I’ll be the first one to proclaim my disdain for President Donald Trump and everything he stands for. But as we all saw January 20th, he is actually our fucking president. That was a massive punch in the stomach for many of us, but here we are.
It seems like everyday there are countless headlines dripping with details of what Trump has been up to, and why we should be afraid of it. I was one of the women psyched to ‘stick it to the man’ once and for all and have our first lady president, but then Trump happened. So naturally, I want to hate everything he does.
But I am also not stupid, so I also understand that if he fails, we all fail. And because of this, I think it’s important we all understand exactly what he’s doing, why he’s doing it, and then make our own unbiased opinions on whether we like it, even if we hate him. After all, we’ve got the guy for the next what…4 years? Having said that, here’s my quick guide to the more significant executive actions our new President has been taking these last four months, and some key background information on said actions.
I’ve identified 6 categories that I think depict where Trump has concentrated his efforts since he took office: Immigration/ Foreign Affairs, National Security, Economic Regulations, Healthcare, Education, and Environmental Affairs.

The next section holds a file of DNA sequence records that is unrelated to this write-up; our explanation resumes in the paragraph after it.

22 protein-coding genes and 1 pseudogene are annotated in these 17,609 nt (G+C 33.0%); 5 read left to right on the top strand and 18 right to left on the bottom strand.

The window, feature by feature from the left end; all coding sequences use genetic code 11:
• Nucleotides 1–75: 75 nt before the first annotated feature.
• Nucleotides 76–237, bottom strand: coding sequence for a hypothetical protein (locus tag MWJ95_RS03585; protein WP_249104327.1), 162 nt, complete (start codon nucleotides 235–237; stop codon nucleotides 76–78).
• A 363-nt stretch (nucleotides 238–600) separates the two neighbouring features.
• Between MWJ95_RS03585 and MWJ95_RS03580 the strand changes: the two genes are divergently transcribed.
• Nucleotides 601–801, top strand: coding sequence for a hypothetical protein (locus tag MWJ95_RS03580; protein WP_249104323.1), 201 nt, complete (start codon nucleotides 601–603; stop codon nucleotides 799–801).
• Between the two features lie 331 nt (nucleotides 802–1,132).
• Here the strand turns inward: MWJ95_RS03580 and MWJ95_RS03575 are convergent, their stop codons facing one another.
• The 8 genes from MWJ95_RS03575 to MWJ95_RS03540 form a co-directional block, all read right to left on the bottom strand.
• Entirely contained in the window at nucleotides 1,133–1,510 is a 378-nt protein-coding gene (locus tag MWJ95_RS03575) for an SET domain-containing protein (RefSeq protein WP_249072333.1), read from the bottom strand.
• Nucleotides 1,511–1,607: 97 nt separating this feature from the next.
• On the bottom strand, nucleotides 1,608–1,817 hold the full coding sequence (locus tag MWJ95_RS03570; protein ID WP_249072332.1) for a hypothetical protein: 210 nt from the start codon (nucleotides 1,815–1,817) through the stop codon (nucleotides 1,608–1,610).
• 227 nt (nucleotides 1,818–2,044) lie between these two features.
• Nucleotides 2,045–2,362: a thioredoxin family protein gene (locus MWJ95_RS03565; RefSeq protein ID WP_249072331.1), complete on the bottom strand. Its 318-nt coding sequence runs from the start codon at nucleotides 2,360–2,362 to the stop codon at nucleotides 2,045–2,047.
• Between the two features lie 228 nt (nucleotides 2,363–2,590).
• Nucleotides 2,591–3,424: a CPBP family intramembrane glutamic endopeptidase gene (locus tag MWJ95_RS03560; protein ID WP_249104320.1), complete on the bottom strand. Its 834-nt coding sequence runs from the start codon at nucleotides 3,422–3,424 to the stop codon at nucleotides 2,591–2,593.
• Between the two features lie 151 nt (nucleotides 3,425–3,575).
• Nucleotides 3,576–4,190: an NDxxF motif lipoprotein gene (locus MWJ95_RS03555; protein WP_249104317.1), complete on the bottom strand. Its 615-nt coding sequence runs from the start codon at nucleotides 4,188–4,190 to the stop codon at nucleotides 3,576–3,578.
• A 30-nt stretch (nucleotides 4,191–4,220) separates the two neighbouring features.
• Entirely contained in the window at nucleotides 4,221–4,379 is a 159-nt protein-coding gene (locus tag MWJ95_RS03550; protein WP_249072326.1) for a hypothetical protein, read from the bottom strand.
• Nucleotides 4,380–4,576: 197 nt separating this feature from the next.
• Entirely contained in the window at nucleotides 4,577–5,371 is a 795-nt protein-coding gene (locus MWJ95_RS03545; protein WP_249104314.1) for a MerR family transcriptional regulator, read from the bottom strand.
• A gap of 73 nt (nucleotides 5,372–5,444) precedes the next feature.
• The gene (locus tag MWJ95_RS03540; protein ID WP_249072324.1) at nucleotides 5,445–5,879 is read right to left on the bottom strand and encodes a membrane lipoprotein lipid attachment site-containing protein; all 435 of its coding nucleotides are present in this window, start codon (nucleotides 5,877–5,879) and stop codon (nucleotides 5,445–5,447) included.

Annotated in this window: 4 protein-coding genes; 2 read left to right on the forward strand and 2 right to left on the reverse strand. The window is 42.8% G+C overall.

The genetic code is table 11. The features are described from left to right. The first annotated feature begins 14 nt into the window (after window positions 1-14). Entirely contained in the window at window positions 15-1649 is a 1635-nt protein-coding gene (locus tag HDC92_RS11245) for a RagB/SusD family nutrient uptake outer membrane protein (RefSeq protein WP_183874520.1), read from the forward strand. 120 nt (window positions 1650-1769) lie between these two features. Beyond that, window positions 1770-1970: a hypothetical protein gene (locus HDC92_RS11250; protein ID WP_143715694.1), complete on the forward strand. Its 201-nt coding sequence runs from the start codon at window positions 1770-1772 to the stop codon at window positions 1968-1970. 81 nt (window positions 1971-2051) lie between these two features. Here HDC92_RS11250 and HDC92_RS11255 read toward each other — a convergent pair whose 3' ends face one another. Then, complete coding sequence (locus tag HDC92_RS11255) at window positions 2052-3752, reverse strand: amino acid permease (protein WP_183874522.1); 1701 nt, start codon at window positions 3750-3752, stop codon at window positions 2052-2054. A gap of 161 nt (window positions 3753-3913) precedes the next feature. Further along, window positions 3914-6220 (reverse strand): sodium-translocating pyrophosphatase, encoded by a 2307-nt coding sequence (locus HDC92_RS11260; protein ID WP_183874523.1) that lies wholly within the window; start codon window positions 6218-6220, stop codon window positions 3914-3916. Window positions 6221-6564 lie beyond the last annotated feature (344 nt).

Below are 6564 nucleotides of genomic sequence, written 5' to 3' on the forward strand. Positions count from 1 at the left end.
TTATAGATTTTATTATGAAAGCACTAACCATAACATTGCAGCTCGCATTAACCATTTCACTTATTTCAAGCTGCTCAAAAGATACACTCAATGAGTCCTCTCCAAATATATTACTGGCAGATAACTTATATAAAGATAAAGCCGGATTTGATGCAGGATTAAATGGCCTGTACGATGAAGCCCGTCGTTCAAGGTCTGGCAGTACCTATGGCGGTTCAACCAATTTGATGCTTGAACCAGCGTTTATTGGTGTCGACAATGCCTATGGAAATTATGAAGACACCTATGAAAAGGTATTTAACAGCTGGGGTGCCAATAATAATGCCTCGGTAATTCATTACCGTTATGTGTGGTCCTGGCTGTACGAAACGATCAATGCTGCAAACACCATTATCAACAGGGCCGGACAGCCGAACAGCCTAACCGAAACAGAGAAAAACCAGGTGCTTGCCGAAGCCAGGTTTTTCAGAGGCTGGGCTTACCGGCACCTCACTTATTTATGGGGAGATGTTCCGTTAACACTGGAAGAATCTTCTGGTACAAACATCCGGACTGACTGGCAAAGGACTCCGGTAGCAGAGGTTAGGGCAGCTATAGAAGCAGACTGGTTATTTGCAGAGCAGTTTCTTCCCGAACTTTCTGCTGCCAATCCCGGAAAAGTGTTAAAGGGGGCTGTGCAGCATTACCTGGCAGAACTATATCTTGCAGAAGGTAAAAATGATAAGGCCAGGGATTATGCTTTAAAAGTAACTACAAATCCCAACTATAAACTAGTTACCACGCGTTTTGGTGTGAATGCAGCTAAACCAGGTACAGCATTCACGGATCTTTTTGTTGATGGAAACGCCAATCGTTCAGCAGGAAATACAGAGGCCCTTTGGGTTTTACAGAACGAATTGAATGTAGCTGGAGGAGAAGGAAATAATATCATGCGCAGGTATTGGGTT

Let’s begin with what he’s done to tackle the economy.
Suspended Mortgage FHA Insurance Rate Cut (January 20)
On the same day he took office, Trump suspended a scheduled insurance rate cut backed by the FHA, and popular amongst first time homeowners, and those with low credit scores. Although this may have left a lot of unhappy first time home owner hopefuls, the FHA did need a government bailout in 2013. A rise in risky mortgage insurance could mean a potential loss for taxpayers if these were to default.
Federal Regulations on Business (January 30)
At the end of January, Trump signed an executive order stating that from then on, for every new regulation passed on small and large business, two existing regulations must be repealed.
Wall Street Regulation (February 3)
In February, Trump signed an executive order aimed at rolling back some of the rules set in place by the Wall Street Dodd-Frank Reform and the Consumer Protection Act.
The reforms came were put in place by the Obama Administration in response to the financial crisis of 2008. The lengthy reform set up various agencies to overlook the banking system and decrease some risks in the financial system.
Money Managers (February 3)
Trump directed the labor department to review some regulations set by Obama regarding financial managers. The regulations prevented financial managers from acting against the best interest of their clients when handling their retirement accounts.
Anti Corruption Repeal (February 14)